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September 1, 2017

Ink Stains 98: All Dynamic Special, 5/6, 7

It’s all Alan Light all day! All Dynamic 5/6, 7, plus the Special!

All Dynamic 5/6, 7, and All Dynamic Special: 1970
Editor and publisher: Alan Light

As I stated in an earlier column or two of Ink Stains, the publisher and editor of All Dynamic (and The Buyer’s Guide), Alan Light, is partially responsible for my love of and induction into the world of fandom. See the earlier installment (covering issues 3 and 4) here to read more about that (you can read even more about it in the very first installment of the column). To the left you can see the young publishing tycoon…most likely in his teenage bedroom. Check out the old presstype under the art in the foreground!

This installment you will be reading about three issues of Light’s wonderful zine, issue 7 being the final issue. The Special looks to be at least a partial reprinting of content from earlier issues. We will start with the first of the three, issue 5/6 (I have always found it interesting that several fanzine editors published double issues like this, Gary Groth’s Fantastic Fanzine being another).

Issue 5/6 starts out with a cover of The Spectre (seen above), by the publisher of Paragon and several other titles, Bill Black. You will see more of him in issue 7 as well. Inside the first thing we see is a nicely controlled coquille board (I assume) pencil drawing of a cowboy by pro Dan Adkins. Coquille board is a drawing paper board with a bumpy surface, presenting a textured/dotted surface tone when media is applied. It’s funny…I just now noticed when looking inside that the fanzine is actually labeled just “Dynamic Magazine” in the indicia. Alan’s editorial, adorned with a goofy Superman bust by John G. Fantucchio, follows.

Next up is a short column called Graphic Traffic by Mark Evanier, concentrating on Captain America. Mark has been a fixture in comics and television for too many years to count. Check out his IMDb page here for more info. A full page Cap illustration by fan fave Fantucchio follows the column. After that are a few pin ups by Jim Pinkoski and Bill Black. Jim Medelsohn follows with Dick Tracy: Crimestopper. The inevitable letters column is up next, filled with familiar names from fandom (a lot of alliteration for an aspiring artist!). A serious examination of fanzine art, comic art, and art in general is after that, by letter writer Mark Rogers. Then we read Gordon Matthews’ words examining what actually makes a comic hero in Anatomy of a Hero (preceded by an early illustration of Rich Buckler, inking over Arvell Jones, seen above). The late and certainly great Don Newton does a centerspread, seen below.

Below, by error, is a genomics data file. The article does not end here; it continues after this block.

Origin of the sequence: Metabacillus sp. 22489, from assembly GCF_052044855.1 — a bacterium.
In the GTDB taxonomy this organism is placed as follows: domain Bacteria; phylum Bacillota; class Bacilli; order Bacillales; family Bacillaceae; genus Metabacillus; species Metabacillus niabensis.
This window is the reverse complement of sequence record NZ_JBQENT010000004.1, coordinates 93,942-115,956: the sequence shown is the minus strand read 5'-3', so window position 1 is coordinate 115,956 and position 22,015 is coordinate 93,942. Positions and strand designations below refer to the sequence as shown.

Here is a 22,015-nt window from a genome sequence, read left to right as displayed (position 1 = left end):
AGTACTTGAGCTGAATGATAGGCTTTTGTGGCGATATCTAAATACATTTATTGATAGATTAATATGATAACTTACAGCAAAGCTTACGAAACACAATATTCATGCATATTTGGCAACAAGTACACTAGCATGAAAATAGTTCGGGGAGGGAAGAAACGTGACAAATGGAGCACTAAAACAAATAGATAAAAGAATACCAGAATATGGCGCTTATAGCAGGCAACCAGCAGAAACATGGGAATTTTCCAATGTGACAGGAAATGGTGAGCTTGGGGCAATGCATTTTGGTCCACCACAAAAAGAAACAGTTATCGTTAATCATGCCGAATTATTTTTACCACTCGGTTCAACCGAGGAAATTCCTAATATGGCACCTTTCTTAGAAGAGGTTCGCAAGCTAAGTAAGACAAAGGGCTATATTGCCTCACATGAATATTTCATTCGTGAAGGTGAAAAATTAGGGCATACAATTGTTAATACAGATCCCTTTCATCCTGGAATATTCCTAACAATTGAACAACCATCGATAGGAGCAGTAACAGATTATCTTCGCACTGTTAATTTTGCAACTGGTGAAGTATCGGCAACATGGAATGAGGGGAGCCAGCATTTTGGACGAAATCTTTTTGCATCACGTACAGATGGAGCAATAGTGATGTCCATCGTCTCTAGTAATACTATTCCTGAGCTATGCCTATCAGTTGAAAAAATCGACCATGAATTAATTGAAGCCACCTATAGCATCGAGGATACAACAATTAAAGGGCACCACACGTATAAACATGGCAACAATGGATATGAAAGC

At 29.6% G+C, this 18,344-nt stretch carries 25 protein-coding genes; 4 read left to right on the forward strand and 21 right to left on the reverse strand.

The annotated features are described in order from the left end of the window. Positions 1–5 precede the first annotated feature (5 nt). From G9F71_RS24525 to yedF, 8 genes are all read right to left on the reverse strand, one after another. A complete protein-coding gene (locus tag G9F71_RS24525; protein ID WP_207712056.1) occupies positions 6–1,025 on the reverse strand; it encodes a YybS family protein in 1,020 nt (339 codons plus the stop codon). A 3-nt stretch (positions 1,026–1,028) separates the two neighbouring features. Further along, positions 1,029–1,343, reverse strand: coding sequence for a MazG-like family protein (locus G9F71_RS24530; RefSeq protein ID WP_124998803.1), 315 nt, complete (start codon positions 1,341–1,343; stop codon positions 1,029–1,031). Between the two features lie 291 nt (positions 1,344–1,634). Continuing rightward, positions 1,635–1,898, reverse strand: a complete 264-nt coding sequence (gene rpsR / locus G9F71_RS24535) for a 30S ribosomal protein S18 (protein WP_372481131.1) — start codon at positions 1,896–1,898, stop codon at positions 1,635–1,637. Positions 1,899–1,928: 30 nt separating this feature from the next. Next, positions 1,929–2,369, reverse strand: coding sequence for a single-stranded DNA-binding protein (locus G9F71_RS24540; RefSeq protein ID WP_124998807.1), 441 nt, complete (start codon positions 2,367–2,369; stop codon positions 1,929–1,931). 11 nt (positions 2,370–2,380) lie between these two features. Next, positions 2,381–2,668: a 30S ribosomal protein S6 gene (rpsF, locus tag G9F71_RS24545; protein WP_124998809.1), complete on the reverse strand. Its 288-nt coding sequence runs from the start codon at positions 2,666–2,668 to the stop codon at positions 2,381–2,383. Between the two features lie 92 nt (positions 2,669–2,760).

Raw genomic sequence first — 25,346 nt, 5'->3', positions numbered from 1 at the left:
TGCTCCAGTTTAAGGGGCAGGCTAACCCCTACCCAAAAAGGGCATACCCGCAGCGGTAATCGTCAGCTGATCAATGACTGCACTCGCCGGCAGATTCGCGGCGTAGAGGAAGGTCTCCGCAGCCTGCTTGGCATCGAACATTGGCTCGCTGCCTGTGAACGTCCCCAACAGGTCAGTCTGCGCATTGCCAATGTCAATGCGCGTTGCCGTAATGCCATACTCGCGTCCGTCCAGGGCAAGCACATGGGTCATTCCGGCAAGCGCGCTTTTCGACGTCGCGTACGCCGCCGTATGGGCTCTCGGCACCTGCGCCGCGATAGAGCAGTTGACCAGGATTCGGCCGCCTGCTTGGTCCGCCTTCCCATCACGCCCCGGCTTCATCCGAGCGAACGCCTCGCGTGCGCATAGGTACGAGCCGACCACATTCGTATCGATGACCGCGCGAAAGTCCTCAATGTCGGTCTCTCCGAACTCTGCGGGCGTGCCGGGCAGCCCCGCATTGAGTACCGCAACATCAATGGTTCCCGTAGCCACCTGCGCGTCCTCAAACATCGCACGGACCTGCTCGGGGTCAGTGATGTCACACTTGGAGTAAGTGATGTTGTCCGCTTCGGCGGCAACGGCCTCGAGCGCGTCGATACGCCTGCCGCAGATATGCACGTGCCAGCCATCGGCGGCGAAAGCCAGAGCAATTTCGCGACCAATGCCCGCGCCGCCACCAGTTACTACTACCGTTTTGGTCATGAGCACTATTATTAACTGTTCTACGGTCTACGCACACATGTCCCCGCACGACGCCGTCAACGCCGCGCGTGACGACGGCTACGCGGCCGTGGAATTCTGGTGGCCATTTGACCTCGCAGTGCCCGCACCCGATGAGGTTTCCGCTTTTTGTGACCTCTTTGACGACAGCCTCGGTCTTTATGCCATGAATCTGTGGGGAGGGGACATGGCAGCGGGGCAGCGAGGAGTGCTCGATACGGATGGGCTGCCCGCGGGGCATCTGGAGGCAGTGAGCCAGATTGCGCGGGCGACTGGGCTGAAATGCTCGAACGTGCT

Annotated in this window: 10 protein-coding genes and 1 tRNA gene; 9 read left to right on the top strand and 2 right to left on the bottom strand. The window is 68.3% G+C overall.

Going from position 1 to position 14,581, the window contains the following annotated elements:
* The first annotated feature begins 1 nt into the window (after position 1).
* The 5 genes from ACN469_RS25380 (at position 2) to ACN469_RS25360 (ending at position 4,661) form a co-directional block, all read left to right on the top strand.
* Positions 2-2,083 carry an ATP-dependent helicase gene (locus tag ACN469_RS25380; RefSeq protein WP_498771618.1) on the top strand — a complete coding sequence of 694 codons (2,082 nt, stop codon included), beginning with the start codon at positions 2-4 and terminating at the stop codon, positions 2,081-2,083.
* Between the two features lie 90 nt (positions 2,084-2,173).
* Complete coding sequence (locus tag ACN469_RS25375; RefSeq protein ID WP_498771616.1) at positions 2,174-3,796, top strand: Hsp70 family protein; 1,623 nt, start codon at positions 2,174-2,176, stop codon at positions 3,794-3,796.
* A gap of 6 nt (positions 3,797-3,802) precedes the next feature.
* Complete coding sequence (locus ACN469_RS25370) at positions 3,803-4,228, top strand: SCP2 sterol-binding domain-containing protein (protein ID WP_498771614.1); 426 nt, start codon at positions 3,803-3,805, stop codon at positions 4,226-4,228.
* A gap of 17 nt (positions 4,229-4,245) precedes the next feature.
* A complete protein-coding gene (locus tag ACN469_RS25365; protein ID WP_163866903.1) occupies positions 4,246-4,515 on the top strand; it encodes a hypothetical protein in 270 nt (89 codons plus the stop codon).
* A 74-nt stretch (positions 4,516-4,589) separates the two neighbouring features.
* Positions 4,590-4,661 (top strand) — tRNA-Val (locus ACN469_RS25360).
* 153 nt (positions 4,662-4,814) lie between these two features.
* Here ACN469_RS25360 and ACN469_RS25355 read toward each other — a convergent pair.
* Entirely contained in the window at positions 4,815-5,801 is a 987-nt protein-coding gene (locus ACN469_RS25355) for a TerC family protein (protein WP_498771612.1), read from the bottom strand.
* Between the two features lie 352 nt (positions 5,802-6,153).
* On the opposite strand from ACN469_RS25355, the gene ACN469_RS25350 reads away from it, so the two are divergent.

A feature on fan artist and writer, Jim Pinkoski, features next, including an interview. Jim contributed to many zines back around that time, slowly developing a very stylistic look (culminating, in my opinion, with his No Man work in The Collector, seen here). Jim has published many books since then, many covering subjects of a biblical nature. You can see his site here. In the interview, we learn that Jim was in college around the time of this particular fanzine. To the left you can see one of several spot illustrations Pinkoski contributed to this issue of All Dynamic.

There is an actual continuity strip this issue as well, the always entertaining “champion o’ clean living,” Jim Hanley’s Goodguy. Nine pages of whimsical old school comic work will fill your eyes if you download the pdf! The back cover is also by Hanley and features his Marvel Family-esque characters. Check it out below.

The final issue of the regular run of the zine is next, that being issue 7. It starts out with more wonderful realistically rendered work by Don Newton (see it at the top of the column). Like issue 5/6, the inside cover is a black and white silhouette by Dan Adkins. Cover artist Newton gives us a con report next, specifically, Multicon ’70 (as in 1970), which took place in Oklahoma City. It is nice to hear that Newton brought six paintings with him and sold them all within an hour of arriving at the hotel! At left you see a photo of the quick sell artist.